4 Legendary College Pranks to Applaud On April Fool’s Day

College Pranks
College Pranks

Every year on the first of April you’ll see coffee cups glued to car roofs and Facebook statuses claiming surprise marriages. But don’t we deserve a better class of jokester?

Is it too much to ask for a little thought and effort? Consider these legendary pranks by college kids as inspiration and be like them.

College dorm life is arguably the best and worst time in your life. Sure, there may be the occasional cockroach,
It doesn’t matter that you’re not drunk, responsibility-free, and reckless. If you want it badly enough, you can make fools of us all.


Collegehumor staffers Amir Blumenfeld and Streeter Seidell authored a string of hilarious back-and-forth pranks on each other from 2006 to 2009. Streeter kicked things off by tricking Amir into listening to the audio of Streeter getting down with his girlfriend.

One of the best moments came a few rounds later, when Streeter publicly humiliated Amir at a Maryland basketball game by enlisting the crowd to make Amir briefly think he’d made a half-court shot for $500,000. The poor fool celebrated like an idiot — then he saw Streeter.



It’s a little tame by today’s standards, but this one’s in the pantheon of legendary college pranks. At the 1961 Rose Bowl game, Minnesota squared off against Washington in front of 100,000 stadium fans and millions more watching NBC’s broadcast of the game.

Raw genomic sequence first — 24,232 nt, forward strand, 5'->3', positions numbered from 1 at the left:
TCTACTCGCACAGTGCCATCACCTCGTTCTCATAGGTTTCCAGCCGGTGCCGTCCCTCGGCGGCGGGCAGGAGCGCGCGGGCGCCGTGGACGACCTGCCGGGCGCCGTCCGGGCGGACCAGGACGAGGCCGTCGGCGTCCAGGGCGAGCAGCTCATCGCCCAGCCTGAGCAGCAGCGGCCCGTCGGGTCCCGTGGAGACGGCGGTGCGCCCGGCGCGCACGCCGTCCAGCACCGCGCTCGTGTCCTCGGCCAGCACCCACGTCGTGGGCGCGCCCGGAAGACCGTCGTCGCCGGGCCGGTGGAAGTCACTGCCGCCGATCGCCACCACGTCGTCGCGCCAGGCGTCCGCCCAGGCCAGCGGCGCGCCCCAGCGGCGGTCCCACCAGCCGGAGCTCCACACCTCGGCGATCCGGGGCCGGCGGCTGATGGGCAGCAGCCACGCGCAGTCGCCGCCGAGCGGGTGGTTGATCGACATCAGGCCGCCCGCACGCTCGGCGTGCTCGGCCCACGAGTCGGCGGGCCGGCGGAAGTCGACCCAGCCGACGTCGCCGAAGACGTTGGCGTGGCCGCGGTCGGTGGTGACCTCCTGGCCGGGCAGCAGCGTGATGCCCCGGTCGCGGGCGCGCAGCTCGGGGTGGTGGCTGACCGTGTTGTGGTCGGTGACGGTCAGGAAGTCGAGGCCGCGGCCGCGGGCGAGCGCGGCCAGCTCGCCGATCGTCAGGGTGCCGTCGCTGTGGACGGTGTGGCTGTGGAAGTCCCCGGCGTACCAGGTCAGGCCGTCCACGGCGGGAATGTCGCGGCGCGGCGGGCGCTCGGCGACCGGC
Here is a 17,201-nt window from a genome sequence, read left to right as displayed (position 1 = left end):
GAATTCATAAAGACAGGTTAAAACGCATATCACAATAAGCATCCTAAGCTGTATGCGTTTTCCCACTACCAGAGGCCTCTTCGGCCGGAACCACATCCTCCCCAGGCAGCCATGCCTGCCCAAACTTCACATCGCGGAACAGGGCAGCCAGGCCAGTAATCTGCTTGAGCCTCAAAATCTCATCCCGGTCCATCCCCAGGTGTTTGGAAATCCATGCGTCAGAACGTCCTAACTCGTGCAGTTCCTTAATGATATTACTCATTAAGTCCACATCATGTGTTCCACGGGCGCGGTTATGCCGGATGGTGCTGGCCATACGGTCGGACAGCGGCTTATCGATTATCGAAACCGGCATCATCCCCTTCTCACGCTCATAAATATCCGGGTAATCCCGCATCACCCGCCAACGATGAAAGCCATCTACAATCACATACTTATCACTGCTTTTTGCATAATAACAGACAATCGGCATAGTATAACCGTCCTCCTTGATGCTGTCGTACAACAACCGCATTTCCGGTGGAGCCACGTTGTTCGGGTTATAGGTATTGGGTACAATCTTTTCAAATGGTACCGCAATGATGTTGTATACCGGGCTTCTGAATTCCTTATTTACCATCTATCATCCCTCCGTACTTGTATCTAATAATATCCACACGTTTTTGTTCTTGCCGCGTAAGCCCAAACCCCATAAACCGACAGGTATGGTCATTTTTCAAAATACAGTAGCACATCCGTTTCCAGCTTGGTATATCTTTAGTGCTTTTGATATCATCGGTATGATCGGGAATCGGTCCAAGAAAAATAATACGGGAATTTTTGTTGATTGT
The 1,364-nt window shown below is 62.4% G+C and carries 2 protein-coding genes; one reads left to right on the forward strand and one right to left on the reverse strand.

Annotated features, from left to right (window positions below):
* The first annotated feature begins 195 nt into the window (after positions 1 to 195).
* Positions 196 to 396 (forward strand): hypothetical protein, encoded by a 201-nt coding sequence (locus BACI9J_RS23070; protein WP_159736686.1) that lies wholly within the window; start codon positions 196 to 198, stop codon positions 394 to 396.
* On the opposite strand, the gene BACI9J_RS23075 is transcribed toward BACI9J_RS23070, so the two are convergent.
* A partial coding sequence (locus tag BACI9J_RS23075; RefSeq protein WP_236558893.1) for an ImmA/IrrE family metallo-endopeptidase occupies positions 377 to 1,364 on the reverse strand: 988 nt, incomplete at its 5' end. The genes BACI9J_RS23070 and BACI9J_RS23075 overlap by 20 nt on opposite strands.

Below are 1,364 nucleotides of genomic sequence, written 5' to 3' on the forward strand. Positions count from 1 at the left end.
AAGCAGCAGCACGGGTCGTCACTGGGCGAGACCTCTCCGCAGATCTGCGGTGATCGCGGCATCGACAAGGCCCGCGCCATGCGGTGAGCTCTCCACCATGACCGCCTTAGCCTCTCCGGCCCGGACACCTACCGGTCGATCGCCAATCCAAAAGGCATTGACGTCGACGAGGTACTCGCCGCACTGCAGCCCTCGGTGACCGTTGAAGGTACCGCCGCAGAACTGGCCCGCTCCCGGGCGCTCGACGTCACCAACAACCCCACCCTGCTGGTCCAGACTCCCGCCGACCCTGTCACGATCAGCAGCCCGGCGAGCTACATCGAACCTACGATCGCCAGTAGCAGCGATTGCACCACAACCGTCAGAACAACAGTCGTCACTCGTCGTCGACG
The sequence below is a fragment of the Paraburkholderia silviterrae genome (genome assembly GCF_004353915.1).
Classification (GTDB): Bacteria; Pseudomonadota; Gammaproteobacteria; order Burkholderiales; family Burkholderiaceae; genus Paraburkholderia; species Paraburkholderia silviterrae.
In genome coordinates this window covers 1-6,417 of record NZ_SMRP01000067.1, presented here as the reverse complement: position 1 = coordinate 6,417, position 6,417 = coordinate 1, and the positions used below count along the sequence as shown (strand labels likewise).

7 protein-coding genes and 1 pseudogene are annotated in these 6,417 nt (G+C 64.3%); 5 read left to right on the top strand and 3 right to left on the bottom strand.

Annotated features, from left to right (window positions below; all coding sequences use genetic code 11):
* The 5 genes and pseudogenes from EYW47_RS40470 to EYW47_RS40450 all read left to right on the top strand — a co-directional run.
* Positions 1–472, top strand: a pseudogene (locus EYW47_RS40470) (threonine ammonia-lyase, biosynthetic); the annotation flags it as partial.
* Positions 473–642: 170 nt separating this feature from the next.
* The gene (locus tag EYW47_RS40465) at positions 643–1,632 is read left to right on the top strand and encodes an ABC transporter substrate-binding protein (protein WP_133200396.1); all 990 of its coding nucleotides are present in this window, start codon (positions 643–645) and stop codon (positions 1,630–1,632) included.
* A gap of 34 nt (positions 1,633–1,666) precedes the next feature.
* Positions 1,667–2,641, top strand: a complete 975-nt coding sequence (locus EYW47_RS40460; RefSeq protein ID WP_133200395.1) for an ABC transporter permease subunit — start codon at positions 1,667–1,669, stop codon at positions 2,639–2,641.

At halftime, they were treated to the surprise of a carefully choreographed flip-card show that concluded with Washington students unwittingly displaying signs that formed the word “CALTECH.” Angered over their continued exclusion from the Rose Bowl proceedings, Caltech students had spent weeks creating 2,232 replacement flip cards.



Imitation, as they say, is the sincerest form of flattery. In a 2004 homage to Caltech, Yale students donned red t-shirts and hit the Harvard-Yale game as the “Harvard Pep Squad.” Not content to simply trick Harvard fans into holding up a “Yale” sign, the pranksters handed out red and white signs that formed a giant “We Suck” over the Crimson faithful. In the hilarious video, a Harvard guy nearly blows their cover, and a sweet old Harvard mom asks, “It’s not going to say something like ‘Yale sucks’ is it?”



The NoZe Brotherhood is an underground society at Baylor University, whose members wear Groucho glasses to disguise their identities. One of their funniest moments came in 1973 at the yearly Homecoming Parade. The Grand Marshall was Baylor alum Leon Jaworski, who only days before had been made the prosecutor in the investigation of President Nixon and Watergate.

As Jaworski rolled down the street waving to hundreds of applauding spectators, a NoZe brother followed behind him in trademark wig, glasses, and trench coat with a sign that read (referring to Nixon), “Clap if you think he’s guilty.”